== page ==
By Andrew Milmore Special To The Hoya

I am, by most measures, an activist. My spare time is usually devoted to stuffing letters, pestering the Dean of Students, quoting Harry Wu and hanging up flyers. Let’s not forget writing long emails and tabling in Red Square. In addition to the normal lessons one learns in a year and half in college, I’ve learned how to write a press release and picked up a bit about how to slug through the red tape that insulates Healy Hall from campus.

The main issue I have pursued here has been Georgetown’s complicity in sweatshop production around the world. I think the experience of a year in a campaign like turns one into either loopy and optimistic super-progressives or self-satisfied and cynical realists. Many people presume that I belong with the former, convinced that any group called the Solidarity Committee must be a bunch of vegan socialists.

Incidentally, it’s not, and I’m not. Our president is a carnivorous business school student, and various GSC members are also involved in athletics, Academic Councils, drama, the Pep Band, the IRC and the Gospel Choir, to name a few examples.

If anything, being an activist of any type at this university steers a person toward the latter category, toward the realm of the cynics who call themselves realists. Consider how students are excluded from university decision-making at nearly every level. The GSC, for example, used to receive calls from various administrative offices telling us to stop sending them letters. In recent months, administrators have been more receptive, but I can’t help but wonder why a long and often expensive effort is necessary before students feel like we’ve gotten through, or had a direct effect upon our surroundings. College life really doesn’t need to be this way.

I wouldn’t be telling the truth if I didn’t mention that some conversations with my friends and classmates also threaten to drive me away from activism forever. There’s the simple short-sighted force of the “why bother?” argument. More disturbing still was the girl who told me she believed in the cause, but she was too scared to write her name on a petition for fear of law school interviewers nailing her on it after graduation. It’s not that the anti-sweatshop campaign is in anyway illegal, it was just her fear of publicly committing herself to her own judgment. That fear is not uncommon – most of us just express it in less obviously absurd ways.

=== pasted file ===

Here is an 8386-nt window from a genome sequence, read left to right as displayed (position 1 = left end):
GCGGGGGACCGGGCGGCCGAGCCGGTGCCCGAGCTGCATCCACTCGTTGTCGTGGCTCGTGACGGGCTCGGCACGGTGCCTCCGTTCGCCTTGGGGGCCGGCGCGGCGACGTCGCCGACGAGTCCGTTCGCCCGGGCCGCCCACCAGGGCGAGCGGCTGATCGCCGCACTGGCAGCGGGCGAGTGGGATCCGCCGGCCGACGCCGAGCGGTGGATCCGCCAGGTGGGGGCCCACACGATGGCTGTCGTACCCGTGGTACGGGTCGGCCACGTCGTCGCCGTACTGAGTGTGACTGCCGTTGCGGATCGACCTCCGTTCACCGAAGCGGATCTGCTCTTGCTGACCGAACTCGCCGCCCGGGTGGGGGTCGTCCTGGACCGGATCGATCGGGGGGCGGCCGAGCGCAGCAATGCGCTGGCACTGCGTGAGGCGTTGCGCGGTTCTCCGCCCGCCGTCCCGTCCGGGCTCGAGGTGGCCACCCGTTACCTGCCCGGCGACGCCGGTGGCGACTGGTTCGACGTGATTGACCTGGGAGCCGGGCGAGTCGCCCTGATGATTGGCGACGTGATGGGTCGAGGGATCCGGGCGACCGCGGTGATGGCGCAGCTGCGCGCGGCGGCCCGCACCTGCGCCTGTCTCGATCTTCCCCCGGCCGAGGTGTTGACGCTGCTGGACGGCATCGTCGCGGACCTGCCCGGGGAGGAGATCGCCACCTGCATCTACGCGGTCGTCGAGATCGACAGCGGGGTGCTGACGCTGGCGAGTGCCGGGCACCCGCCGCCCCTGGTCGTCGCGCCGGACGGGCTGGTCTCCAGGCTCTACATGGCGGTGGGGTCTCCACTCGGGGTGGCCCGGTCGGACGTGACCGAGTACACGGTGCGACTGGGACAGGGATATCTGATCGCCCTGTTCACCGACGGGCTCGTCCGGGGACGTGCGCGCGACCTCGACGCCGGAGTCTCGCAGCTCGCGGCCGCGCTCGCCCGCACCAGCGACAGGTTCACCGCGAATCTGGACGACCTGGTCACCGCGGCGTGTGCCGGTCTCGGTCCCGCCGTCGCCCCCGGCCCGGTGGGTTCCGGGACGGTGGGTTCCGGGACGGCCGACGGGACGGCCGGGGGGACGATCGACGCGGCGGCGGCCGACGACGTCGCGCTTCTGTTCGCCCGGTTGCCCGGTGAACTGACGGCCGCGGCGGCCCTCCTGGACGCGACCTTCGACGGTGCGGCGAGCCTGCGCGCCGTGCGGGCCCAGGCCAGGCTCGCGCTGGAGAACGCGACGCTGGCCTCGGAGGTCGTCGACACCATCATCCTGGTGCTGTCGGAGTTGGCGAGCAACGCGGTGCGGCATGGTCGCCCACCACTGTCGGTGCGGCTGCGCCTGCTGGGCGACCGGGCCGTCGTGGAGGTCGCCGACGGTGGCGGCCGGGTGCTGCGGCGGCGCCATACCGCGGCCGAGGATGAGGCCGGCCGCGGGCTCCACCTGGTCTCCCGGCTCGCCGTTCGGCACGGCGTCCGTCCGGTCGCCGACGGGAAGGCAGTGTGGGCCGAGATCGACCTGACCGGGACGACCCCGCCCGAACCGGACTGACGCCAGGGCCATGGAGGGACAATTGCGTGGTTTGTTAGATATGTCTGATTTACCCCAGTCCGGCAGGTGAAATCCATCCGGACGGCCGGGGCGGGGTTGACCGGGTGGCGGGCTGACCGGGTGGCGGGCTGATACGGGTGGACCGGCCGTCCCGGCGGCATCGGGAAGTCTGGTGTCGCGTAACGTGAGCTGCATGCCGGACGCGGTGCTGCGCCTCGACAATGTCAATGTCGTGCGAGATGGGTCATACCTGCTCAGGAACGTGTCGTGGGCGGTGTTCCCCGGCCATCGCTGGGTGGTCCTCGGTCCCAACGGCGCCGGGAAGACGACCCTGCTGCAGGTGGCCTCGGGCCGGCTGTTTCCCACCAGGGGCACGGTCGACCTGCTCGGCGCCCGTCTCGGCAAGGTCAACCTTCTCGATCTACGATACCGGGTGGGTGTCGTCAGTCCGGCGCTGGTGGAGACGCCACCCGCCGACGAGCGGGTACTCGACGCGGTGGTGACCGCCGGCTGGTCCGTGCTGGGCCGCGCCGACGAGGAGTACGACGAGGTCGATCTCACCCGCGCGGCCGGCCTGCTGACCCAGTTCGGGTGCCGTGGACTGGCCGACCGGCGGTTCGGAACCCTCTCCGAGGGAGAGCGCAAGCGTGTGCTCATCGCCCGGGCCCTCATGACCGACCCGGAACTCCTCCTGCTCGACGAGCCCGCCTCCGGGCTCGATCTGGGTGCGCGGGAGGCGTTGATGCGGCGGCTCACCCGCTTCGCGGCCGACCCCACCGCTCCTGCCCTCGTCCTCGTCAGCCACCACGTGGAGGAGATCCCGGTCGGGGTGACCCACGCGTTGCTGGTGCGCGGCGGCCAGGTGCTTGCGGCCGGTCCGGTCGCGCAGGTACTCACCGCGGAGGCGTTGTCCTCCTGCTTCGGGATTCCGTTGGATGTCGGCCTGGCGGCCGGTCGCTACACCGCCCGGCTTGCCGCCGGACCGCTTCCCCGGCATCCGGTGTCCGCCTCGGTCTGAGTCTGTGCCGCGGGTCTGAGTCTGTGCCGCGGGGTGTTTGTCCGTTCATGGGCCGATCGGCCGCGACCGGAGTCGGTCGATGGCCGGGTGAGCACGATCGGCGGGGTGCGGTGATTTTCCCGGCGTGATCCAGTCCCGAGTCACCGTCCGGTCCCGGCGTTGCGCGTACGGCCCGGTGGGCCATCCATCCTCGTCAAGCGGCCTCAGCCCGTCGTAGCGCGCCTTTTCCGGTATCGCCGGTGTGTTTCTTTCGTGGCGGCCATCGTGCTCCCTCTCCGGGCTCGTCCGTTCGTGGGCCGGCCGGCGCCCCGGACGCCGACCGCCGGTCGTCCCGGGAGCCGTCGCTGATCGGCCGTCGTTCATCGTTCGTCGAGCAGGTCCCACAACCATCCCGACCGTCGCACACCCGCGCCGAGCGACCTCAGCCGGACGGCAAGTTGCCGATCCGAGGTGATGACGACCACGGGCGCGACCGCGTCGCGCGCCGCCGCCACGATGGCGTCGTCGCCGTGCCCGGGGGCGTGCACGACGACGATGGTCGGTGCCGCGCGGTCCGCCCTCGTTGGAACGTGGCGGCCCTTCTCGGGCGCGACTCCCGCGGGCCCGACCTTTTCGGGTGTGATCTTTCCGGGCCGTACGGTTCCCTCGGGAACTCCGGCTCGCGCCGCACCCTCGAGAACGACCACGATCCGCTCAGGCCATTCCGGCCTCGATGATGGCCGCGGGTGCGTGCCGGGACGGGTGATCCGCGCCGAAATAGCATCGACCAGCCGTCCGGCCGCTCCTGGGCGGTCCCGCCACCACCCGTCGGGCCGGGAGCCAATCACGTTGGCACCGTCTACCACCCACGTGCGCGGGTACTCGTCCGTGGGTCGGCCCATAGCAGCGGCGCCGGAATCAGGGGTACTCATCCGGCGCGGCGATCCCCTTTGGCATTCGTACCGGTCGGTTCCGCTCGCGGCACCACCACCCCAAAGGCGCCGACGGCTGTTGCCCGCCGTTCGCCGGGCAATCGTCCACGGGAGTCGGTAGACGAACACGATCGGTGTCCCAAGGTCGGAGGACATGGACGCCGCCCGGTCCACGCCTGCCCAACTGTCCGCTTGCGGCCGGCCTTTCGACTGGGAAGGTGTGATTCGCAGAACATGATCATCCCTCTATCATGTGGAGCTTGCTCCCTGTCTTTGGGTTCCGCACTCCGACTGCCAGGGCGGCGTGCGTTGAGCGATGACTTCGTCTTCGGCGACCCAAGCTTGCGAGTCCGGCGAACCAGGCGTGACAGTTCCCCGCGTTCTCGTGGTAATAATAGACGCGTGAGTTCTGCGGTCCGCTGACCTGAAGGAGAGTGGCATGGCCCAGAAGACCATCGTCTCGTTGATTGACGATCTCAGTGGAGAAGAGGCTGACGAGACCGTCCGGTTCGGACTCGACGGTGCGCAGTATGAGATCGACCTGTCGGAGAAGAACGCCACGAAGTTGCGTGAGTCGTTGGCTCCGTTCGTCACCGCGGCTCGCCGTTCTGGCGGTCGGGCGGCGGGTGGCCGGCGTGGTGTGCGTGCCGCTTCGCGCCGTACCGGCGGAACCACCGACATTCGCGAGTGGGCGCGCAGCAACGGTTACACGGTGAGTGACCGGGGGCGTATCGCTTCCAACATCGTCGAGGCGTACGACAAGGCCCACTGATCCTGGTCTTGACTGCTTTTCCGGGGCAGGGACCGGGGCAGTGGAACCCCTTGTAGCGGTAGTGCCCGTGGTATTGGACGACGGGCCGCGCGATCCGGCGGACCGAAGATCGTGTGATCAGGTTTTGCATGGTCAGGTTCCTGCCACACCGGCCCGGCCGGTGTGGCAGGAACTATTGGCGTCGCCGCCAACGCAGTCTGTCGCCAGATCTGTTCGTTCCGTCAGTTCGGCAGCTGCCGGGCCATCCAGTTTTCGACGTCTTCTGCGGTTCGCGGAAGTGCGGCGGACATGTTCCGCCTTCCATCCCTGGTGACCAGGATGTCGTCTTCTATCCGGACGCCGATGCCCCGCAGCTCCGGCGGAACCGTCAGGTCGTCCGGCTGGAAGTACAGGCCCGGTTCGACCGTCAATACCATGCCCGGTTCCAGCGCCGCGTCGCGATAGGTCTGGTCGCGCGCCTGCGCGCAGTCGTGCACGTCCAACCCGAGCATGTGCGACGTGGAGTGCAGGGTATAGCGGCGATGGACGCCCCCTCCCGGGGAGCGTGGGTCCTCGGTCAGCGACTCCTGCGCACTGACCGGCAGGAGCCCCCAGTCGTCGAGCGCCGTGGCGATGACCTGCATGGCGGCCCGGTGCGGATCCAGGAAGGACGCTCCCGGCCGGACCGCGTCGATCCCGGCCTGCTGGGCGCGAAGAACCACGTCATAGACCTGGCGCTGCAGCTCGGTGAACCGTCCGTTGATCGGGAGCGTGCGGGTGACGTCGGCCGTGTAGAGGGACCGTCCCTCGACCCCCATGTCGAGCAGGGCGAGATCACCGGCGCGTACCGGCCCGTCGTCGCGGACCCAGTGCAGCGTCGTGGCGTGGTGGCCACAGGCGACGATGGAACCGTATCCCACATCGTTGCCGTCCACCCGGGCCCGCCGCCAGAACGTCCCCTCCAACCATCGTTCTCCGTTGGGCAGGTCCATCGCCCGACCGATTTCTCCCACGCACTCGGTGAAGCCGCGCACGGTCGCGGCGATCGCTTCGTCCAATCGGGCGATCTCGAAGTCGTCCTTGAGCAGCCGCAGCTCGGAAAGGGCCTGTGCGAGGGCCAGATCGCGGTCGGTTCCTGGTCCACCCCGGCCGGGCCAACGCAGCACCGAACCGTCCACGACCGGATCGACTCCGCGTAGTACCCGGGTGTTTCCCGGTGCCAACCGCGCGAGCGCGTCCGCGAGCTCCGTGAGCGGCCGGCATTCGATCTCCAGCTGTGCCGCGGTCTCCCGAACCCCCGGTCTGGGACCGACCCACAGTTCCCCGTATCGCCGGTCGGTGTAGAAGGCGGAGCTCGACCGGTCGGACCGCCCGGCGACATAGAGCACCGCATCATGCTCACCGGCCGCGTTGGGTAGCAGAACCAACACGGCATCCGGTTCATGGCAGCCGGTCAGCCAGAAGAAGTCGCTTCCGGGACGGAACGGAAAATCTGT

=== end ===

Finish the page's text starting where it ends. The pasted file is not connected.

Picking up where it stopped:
So what’s a normal person to think? The decision-making offices of the university seem to be, and are, inaccessible to the great majority of students. Our frustrations with each other as students have proven more than sufficient to fill thousands of campus newspaper commentaries.

But there is a positive side to this picture. Individual students and student clubs benefit from the time and ideas of professors, campus ministry staff and, yes, even administrators. For example, for the Jan. 19 forum on Georgetown’s sweatshop connections, three professors plus Dean of Students James A. Donahue generously agreed to serve as panelists on just a few days notice. The Economics Department lent its video equipment to the event. Many offices volunteered their Xerox supplies when things got hectic at the last minute.

I feel pushed toward optimism because cooperation like this is quietly going on every week between students and those university employees who haven’t lost sight of how Georgetown should be.

As for frustrations with other students – the infamous Joe and Jane Hoya, perhaps – I can’t help but think of an incident in Red Square last April. As everyone but first-years might remember, there was a day when two workers came to campus from a sweatshop that produces those white baseball caps for Georgetown and other colleges. The workers, Roselio Reyes and Kenia Rodriguez, were both fired for speaking publicly about the brutal conditions of their factory. After their speeches, which had attracted a curious crowd in the Square, a hat was passed around to collect some money for Kenia’s college tuition.

Somebody on this campus wrapped a $100 bill in a $1 bill and tossed it, anonymously, into the hat. Overall, more than $200 was raised in less than five minutes. This type of generosity and empathy – though inspiring – is not uncommon among students here. It is what stops me, for one, from abandoning all hope that our university will interrupt business as usual and do the right thing on the sweatshop issue. It’s what makes activism in general not a completely foolish enterprise.

Yes, I’m more cynical now than I was on move-in day last year, but I’m also more optimistic in a fun, unrealistic way. Chalk it up to the Georgetown experience that we talk about so often, but so seldom appreciate in its entirety.

Andrew Milmore is a sophomore in the School of Foreign Service.

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